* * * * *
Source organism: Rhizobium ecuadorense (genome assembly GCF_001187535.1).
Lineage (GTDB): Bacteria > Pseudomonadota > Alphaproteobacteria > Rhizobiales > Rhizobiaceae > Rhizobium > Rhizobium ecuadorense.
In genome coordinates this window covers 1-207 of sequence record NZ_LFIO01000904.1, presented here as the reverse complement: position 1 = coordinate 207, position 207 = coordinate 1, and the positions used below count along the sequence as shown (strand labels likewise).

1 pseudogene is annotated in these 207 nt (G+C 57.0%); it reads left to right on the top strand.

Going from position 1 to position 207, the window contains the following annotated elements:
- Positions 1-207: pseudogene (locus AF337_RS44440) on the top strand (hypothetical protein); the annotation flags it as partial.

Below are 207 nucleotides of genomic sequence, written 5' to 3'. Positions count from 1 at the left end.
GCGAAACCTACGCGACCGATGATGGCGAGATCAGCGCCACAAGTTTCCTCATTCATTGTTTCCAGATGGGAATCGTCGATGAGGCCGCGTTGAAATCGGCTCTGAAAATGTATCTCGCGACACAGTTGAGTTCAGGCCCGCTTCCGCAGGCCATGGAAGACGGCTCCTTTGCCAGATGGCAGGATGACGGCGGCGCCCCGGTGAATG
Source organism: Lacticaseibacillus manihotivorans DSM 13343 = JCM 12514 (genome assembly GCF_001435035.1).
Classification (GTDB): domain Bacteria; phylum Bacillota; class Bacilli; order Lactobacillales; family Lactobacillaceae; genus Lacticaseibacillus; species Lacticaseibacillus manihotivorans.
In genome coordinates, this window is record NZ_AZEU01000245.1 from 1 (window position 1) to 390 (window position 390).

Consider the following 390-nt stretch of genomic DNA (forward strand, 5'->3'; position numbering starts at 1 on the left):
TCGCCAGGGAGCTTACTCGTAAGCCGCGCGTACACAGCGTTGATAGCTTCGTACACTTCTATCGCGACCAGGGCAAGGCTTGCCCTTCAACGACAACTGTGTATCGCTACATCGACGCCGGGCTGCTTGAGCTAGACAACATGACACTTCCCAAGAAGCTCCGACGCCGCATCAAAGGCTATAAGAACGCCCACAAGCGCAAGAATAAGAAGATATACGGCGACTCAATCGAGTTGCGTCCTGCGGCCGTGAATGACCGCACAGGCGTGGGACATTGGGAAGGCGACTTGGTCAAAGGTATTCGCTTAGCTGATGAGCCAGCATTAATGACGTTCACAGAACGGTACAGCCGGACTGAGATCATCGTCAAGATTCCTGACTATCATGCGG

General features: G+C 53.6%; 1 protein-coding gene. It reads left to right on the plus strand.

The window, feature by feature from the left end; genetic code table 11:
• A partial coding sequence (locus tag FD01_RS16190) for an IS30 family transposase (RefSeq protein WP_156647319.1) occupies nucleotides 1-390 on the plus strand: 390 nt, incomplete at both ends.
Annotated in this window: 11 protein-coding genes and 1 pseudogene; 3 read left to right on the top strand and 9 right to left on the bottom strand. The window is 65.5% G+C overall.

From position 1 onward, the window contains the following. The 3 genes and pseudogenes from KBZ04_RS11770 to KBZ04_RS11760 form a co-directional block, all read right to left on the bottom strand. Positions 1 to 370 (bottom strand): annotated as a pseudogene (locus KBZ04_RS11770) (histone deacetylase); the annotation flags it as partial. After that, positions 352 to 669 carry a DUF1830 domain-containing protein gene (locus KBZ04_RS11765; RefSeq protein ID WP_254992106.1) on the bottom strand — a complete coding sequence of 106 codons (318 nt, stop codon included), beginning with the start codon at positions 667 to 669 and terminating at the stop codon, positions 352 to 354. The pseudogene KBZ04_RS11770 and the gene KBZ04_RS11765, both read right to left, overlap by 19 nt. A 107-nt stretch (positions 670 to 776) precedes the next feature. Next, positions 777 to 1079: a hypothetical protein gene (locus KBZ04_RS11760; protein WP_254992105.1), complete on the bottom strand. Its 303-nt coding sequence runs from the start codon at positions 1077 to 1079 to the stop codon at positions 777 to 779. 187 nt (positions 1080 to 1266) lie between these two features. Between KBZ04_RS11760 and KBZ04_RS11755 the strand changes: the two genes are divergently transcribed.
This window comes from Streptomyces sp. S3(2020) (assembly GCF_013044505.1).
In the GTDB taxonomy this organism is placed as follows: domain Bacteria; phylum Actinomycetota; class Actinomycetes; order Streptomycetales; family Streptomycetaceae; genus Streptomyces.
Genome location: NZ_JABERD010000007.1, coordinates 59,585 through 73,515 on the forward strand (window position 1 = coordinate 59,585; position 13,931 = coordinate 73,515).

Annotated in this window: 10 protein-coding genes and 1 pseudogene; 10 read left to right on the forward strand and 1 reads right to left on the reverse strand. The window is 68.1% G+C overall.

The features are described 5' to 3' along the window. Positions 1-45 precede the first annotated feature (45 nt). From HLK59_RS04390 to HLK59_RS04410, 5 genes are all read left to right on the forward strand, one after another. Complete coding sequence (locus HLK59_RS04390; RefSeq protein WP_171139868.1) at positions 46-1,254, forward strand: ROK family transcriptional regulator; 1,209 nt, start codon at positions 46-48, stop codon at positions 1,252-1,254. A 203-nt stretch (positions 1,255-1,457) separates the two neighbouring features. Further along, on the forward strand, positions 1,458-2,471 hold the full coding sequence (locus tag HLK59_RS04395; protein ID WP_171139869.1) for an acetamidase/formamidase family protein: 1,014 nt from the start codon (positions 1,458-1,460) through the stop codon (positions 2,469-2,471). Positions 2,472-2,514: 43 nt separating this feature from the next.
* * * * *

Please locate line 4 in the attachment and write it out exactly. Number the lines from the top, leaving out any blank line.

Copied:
1 pseudogene is annotated in these 207 nt (G+C 57.0%); it reads left to right on the top strand.